I would love to reach a “happy medium” with shopping and I’m starting to believe it’s possible. I know of people who write a list of a few items to buy each season to update their wardrobes and then only buy those items. These people are exceptionally well-dressed and have beautifully curated wardrobes. They shop with an objective mind and don’t allow flashy displays or compelling sales to shift their focus away from buying what they actually need. This is how I want to be around shopping. It may not happen in 2013, but I feel it will happen for me before too long!
Week Ten Outfits
Below are the five outfits I wore during week ten of Project 333. I mostly like these outfits, although I am looking forward to integrating some of my other wardrobe pieces back into my closet. While my wardrobe at large is not optimal, it definitely is more varied in terms of colors and styles than my Project 333 capsule. Although I’ve been tempted to make more swaps during the final weeks of Project 333, I’ll likely stay the course while making note of the ways I’d like to shift my wardrobe moving forward.
Useful Links – Project 333 and Otherwise…
I’m glad you’re enjoying the links to other bloggers’ accounts of Project 333. Here are a few more:
- A More Uncluttered Life: Project 333 – An Introduction (I love her opening comments on her wardrobe realizations! An update with her clothing selections HERE)
- Snazzy Turtle: Project 333 – 2 Months In (an account of one woman’s imperfect P333 experience with lots of learning nonetheless)
I’d also like to share some other articles I’ve read recently. I’m an avid reader and love learning about a variety of topics. Since I periodically stumble upon articles that profoundly impact me, I thought, “Why not share them with my readers?” So from time to time, I will include other “useful links” in my posts. I hope you enjoy today’s selections!
- Three Questions to Ask Before You Buy (very relevant to the topics discussed on “Recovering Shopaholic”!)
- Lessons from Love and Loss: Lean into your Life While You Can (what the author learned from two very different life experiences – a birth and a death)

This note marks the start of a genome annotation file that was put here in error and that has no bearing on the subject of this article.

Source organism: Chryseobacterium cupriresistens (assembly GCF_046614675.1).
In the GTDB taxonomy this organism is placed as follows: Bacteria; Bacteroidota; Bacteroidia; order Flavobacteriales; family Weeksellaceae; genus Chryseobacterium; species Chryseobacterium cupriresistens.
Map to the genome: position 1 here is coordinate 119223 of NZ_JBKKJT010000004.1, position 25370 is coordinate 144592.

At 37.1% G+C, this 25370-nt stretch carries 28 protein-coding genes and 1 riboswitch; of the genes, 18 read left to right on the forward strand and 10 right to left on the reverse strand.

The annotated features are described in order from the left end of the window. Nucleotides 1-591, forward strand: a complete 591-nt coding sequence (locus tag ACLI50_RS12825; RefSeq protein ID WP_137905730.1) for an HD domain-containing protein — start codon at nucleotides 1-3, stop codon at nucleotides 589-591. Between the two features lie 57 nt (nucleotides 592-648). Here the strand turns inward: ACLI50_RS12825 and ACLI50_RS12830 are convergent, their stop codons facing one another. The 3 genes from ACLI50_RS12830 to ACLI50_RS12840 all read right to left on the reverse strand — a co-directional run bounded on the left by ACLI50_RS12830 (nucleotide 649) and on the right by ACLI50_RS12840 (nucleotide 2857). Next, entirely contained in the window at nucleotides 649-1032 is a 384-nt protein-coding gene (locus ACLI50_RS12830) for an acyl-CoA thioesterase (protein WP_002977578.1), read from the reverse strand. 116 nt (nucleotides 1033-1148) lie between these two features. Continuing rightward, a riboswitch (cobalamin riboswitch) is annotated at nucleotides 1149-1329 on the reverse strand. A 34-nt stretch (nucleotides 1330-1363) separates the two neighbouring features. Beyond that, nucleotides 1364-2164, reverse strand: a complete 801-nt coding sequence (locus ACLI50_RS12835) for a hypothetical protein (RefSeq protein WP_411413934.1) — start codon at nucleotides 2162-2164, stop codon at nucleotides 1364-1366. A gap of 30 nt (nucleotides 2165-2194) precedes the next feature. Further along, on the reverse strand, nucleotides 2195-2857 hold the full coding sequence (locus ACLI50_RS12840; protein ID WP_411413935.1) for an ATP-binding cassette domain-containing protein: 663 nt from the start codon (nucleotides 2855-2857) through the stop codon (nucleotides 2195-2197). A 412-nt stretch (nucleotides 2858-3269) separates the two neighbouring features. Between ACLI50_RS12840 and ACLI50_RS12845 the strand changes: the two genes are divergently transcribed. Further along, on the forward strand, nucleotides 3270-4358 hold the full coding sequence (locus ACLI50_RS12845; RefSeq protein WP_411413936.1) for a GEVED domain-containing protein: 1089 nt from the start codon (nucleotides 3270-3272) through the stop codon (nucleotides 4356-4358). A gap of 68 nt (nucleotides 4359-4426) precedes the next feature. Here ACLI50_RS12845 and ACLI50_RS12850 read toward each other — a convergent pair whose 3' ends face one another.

- A Revolution of Contentment (excessive shopping and other compulsive behaviors are discussed, as well as useful tips for increasing happiness in life)
Fantastic progress! Not buying anything at Nordstrom’s is fantastic. I think you’ve had really impressive insights lately – hope they will result in many new, positive changes in your life!
Thanks so much for your kind words and for all of your support!
Debbie, I find your posts about Project 333 very interesting. I commend you on your honesty about what this project has taught you about yourself, and I think it’s great how you have been able to articulate your thoughts and insights so well.
Clothes shopping has never been a big issue for me, my problem has been more in the line of not knowing what looked good on me and fit me. That is something that I have slowly started to learn during my own Project 333 journey. I loved what you wrote about shopping starting to lose its luster, and how clothes shopping with a list is your ideal. It’s my ideal too. Now that I have finally started to make some sort of an inventory of my clothes, I have realised what I need and what I don’t need. Hopefully one day I will be in a place where I know exactly what to get and where to get it, instead of wandering aimlessly around malls, frustrated because I can’t find anything to wear.
I’m glad you find my Project 333 updates helpful and that the project is helping you with your wardrobe as well. Many people struggle with what looks best on them. I struggle with those issues myself even though I help others to shop and make the most out of their wardrobes. I have my blind spots and often buy the wrong things. Project 333 really helps, though, in that it allows us to slow down and really work with our wardrobes. We better learn what we like and don’t like and listen to our inner wisdom instead of all of the marketing hype from stores and the fashion industry. I wish you continued growth on your journey and more enjoyable and productive shopping moving forward!
What a great week, so much progress made and you are already reaching a “happy medium” with shopping. The photos of you wearing your week-ten outfits reflect the gains you are making too.
As you know, clothes shopping has been a big issue for me as well, and I love hearing that shopping is starting to lose its luster for you because it is happening to me too. And I have become one of those people who write a list of a few items to buy each season to either update or replace in my wardrobes and then only buy those items. But I had a Project 333 surprise this week when a pair of sandals I wear all the time (good quality sandals) suddenly turned shabby and needed replacing. And then later in the day I discovered a big tear in the lining of my (new) middle-sized purse, which means that now I only have the small one. This all happened in addition to me discovering this week that I only liked one top with all four of my skirts. In an emotional moment I went to Nordstrom and returned the defective purse, and searched shoes, purses and tops, and left empty handed because my common sense kicked in and reminded me not to buy anything unless it was a 9 or 10.
Debbie thank you for your writing and sharing here so that we can all benefit and learn together. And thank you to your readers for the wealth of comments posted.
Thanks for your kind words and encouragement, Terra. I’m glad to hear that you’re experiencing similar shifts regarding shopping. It’s better to leave a store empty-handed than to buy either mediocre pieces or things you just don’t need. I’m glad the concept of aiming for “9”s or “10”s (“8″s can be good, too!) is helping you. I hope you find replacement sandals and better tops soon!